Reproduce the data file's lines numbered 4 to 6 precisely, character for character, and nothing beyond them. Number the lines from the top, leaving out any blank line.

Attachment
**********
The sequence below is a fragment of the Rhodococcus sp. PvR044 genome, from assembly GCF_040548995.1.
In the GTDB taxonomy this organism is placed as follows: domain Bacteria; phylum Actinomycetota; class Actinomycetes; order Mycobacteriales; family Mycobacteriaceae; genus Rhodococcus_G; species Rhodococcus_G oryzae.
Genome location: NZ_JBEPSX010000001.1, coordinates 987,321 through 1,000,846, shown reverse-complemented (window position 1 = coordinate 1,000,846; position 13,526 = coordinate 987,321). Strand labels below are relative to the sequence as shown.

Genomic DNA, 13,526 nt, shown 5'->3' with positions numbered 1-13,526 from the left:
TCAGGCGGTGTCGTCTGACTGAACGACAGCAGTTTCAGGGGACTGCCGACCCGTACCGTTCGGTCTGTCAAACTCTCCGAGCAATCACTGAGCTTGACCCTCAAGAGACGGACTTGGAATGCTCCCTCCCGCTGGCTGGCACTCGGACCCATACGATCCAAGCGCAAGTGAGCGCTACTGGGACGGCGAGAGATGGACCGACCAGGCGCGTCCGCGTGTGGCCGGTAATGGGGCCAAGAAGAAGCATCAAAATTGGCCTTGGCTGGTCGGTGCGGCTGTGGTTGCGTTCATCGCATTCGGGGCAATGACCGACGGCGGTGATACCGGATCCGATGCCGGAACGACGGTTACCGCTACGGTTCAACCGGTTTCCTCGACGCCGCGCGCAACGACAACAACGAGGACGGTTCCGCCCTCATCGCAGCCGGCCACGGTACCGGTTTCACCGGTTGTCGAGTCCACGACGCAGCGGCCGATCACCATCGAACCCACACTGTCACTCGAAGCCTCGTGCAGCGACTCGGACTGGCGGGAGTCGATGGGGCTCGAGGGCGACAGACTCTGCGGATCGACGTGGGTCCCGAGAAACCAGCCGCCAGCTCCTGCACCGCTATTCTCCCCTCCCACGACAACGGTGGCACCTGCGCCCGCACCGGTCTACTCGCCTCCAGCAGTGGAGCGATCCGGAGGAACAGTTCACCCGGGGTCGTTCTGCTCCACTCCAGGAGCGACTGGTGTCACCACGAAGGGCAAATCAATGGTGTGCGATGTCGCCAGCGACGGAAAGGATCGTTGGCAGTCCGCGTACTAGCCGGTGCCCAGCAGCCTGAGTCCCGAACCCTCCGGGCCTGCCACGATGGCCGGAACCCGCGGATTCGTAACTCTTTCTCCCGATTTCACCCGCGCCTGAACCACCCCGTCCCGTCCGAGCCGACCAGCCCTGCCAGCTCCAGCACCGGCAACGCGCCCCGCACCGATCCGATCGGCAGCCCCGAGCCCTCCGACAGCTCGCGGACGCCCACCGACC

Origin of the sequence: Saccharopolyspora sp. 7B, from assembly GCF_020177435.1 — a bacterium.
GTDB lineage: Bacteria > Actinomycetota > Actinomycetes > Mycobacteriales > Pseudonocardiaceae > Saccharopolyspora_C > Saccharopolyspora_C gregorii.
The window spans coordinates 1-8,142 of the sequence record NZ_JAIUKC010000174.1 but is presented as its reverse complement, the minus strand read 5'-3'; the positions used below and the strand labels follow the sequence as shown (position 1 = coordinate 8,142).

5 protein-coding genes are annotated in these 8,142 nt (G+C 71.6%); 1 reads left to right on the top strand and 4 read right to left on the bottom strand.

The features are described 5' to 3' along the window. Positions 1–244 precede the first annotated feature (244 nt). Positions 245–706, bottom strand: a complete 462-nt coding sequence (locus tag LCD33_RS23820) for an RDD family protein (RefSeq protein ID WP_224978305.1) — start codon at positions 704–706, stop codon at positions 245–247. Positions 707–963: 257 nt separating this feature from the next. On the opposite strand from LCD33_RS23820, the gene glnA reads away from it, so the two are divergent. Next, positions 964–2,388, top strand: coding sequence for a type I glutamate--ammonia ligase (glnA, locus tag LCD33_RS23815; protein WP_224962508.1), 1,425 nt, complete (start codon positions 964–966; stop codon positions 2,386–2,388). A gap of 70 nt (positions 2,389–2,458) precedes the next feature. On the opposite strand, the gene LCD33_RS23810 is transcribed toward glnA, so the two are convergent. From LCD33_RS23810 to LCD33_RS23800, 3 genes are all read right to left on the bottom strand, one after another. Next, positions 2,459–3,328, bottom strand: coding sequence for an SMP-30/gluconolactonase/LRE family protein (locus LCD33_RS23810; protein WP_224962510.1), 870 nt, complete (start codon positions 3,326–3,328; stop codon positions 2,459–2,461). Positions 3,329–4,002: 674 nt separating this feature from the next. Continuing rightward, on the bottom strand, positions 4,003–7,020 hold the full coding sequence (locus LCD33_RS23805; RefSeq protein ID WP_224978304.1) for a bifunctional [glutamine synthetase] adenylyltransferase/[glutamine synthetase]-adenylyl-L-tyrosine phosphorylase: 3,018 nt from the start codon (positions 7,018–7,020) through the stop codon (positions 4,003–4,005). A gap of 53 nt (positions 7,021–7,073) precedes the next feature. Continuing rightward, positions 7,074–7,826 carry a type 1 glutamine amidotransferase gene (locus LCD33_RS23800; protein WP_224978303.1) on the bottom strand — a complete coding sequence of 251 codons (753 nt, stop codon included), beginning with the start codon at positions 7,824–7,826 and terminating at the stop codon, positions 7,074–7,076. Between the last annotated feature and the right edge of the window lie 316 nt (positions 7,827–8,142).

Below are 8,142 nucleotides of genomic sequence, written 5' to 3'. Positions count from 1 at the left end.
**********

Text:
Genomic DNA, 13,526 nt, shown 5'->3' with positions numbered 1-13,526 from the left:
TCAGGCGGTGTCGTCTGACTGAACGACAGCAGTTTCAGGGGACTGCCGACCCGTACCGTTCGGTCTGTCAAACTCTCCGAGCAATCACTGAGCTTGACCCTCAAGAGACGGACTTGGAATGCTCCCTCCCGCTGGCTGGCACTCGGACCCATACGATCCAAGCGCAAGTGAGCGCTACTGGGACGGCGAGAGATGGACCGACCAGGCGCGTCCGCGTGTGGCCGGTAATGGGGCCAAGAAGAAGCATCAAAATTGGCCTTGGCTGGTCGGTGCGGCTGTGGTTGCGTTCATCGCATTCGGGGCAATGACCGACGGCGGTGATACCGGATCCGATGCCGGAACGACGGTTACCGCTACGGTTCAACCGGTTTCCTCGACGCCGCGCGCAACGACAACAACGAGGACGGTTCCGCCCTCATCGCAGCCGGCCACGGTACCGGTTTCACCGGTTGTCGAGTCCACGACGCAGCGGCCGATCACCATCGAACCCACACTGTCACTCGAAGCCTCGTGCAGCGACTCGGACTGGCGGGAGTCGATGGGGCTCGAGGGCGACAGACTCTGCGGATCGACGTGGGTCCCGAGAAACCAGCCGCCAGCTCCTGCACCGCTATTCTCCCCTCCCACGACAACGGTGGCACCTGCGCCCGCACCGGTCTACTCGCCTCCAGCAGTGGAGCGATCCGGAGGAACAGTTCACCCGGGGTCGTTCTGCTCCACTCCAGGAGCGACTGGTGTCACCACGAAGGGCAAATCAATGGTGTGCGATGTCGCCAGCGACGGAAAGGATCGTTGGCAGTCCGCGTACTAGCCGGTGCCCAGCAGCCTGAGTCCCGAACCCTCCGGGCCTGCCACGATGGCCGGAACCCGCGGATTCGTAACTCTTTCTCCCGATTTCACCCGCGCCTGAACCACCCCGTCCCGTCCGAGCCGACCAGCCCTGCCAGCTCCAGCACCGGCAACGCGCCCCGCACCGATCCGATCGGCAGCCCCGAGCCCTCCGACAGCTCGCGGACGCCCACCGACC

Origin of the sequence: Saccharopolyspora sp. 7B, from assembly GCF_020177435.1 — a bacterium.